- COUNTRIES/AREAS DEPLOYED: Worldwide
- COMPANY HEADQUARTERS LOCATION: France
CISA would like to thank Schneider Electric and Reid Wightman, Dragos, Inc., for their efforts leading to this public disclosure.
Schneider Electric released TriStation v4.9.1 and v4.10.1 on May 30, 2013 and 4.13.0 on January 26, 2015 to address these issues. Tricon v10.5.0 was released on August 13, 2009 and v10.5.4 on February 2, 2012 to address the issues.
Schneider Electric notified customers of updated product availability via direct-to-customer notification and fixed versions of these offers are available for download here.
Schneider Electric strongly recommends following industry cybersecurity best practices:
- Locate control and safety system networks and remote devices behind firewalls and isolate them from the business network.
- Install physical controls so no unauthorized personnel can access industrial control and safety systems, components, peripheral equipment, and networks.
- Place all controllers in locked cabinets and never leave them in the “Program” mode.
- Scan all methods of mobile data exchange with the isolated network, such as CDs, USB drives, etc., before use in the terminals or nodes connected to these networks.
- Never allow laptops that have connected to any other network besides the intended network to connect to the safety or control networks without proper sanitation.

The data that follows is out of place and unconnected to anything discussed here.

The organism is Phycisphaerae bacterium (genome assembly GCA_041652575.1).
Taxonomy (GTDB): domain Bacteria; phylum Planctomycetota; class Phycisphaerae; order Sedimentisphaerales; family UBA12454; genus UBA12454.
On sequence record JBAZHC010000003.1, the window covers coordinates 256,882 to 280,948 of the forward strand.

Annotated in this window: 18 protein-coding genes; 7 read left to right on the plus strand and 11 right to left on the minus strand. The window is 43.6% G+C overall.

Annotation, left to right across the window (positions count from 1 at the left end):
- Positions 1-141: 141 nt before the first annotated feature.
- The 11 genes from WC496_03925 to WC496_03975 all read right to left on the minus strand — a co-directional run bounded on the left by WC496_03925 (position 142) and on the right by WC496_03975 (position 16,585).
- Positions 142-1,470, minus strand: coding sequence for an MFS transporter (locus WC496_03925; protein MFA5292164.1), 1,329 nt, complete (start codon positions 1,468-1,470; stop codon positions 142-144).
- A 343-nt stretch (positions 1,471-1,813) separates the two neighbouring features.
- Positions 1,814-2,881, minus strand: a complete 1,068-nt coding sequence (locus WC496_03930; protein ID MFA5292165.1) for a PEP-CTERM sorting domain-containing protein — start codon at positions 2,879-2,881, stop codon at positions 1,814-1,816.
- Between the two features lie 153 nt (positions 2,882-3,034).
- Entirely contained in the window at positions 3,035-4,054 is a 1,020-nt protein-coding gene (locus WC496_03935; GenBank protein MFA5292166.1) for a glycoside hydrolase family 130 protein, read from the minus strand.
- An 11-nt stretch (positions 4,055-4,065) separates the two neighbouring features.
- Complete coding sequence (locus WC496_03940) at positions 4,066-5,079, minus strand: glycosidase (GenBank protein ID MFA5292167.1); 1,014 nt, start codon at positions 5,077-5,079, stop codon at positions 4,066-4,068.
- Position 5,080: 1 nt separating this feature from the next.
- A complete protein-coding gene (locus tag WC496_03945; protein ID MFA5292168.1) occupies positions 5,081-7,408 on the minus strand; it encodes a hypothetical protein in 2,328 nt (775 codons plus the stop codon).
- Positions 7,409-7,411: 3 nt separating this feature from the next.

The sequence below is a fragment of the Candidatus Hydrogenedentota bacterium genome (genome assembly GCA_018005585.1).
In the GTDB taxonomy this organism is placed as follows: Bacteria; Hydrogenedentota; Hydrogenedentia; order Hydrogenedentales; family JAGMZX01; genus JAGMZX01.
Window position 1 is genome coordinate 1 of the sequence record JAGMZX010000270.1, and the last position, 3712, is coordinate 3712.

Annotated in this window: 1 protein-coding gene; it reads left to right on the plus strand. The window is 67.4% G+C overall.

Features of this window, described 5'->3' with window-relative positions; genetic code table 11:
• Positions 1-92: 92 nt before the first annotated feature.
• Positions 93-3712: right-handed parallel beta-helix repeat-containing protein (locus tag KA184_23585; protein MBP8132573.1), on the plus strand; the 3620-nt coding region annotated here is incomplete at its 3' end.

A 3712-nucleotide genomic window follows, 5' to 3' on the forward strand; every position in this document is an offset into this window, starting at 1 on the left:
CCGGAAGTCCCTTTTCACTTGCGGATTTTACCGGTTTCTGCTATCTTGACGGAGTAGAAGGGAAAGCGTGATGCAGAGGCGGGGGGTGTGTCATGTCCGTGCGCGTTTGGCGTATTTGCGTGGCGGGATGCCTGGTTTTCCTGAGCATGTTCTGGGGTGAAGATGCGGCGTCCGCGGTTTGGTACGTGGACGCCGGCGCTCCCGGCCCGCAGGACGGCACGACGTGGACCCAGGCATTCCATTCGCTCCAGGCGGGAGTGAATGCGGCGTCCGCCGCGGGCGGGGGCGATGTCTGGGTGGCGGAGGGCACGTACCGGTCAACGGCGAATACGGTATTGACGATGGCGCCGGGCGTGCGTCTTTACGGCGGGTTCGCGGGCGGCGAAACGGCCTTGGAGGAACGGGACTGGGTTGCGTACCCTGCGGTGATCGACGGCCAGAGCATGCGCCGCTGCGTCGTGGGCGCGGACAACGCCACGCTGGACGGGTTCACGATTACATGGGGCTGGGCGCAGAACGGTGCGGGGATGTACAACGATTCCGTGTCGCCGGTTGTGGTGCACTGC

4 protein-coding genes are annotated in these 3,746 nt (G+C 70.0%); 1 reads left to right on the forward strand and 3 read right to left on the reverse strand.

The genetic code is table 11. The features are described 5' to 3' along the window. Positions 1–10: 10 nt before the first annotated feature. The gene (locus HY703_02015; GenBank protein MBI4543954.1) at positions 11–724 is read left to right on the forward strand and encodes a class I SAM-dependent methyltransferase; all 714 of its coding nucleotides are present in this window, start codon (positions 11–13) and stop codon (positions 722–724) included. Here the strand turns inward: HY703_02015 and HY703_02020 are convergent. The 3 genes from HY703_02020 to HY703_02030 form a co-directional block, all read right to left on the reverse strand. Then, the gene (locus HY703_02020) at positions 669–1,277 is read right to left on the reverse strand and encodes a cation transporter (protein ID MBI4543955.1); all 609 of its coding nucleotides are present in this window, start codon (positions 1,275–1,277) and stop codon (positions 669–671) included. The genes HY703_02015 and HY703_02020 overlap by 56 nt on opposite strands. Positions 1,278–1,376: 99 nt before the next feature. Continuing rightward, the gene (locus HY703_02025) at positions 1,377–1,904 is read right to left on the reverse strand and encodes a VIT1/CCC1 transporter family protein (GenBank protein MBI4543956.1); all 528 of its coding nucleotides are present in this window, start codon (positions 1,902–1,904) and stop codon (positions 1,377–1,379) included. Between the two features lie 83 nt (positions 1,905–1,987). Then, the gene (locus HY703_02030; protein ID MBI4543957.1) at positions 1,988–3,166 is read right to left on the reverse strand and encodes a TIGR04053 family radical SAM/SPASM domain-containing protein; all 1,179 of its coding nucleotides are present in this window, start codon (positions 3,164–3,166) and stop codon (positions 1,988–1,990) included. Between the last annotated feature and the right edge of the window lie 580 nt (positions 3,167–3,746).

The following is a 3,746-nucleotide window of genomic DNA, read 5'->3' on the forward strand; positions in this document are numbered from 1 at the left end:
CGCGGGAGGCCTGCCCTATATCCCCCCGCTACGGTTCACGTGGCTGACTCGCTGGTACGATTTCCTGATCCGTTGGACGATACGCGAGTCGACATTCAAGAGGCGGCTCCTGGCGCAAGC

- Minimize network exposure for all control system devices and systems and ensure that they are not accessible from the Internet.
- When remote access is required, use secure methods such as virtual private networks. Recognize that VPNs may have vulnerabilities and should therefore be updated to the most current version available. Also recognize that VPNs are only as secure as the connected devices.
Schneider Electric continues to recommend users always implement the instructions in the “Security Considerations,” which include the following:
- Ensure the cybersecurity features in Triconex solutions are always enabled.
- Always deploy safety systems on isolated networks.
- Secure all TriStation engineering workstations and never connect to any network other than the safety network.
- Configure operator stations to display an alarm whenever the Tricon key switch is in the “PROGRAM” mode.
Please see the Schneider Electric Security Bulletin – SESB-2020-105-01 for more details of these vulnerabilities in legacy Triconex products.
CISA reminds organizations to perform proper impact analysis and risk assessment prior to deploying defensive measures.
CISA also provides a section for control systems security recommended practices on the ICS webpage on us-cert.gov. Several recommended practices are available for reading and download, including Improving Industrial Control Systems Cybersecurity with Defense-in-Depth Strategies.
Additional mitigation guidance and recommended practices are publicly available on the ICS webpage on us-cert.gov in the Technical Information Paper, ICS-TIP-12-146-01B–Targeted Cyber Intrusion Detection and Mitigation Strategies.
Organizations observing any suspected malicious activity should follow their established internal procedures and report their findings to CISA for tracking and correlation against other incidents.
No known public exploits specifically target these vulnerabilities.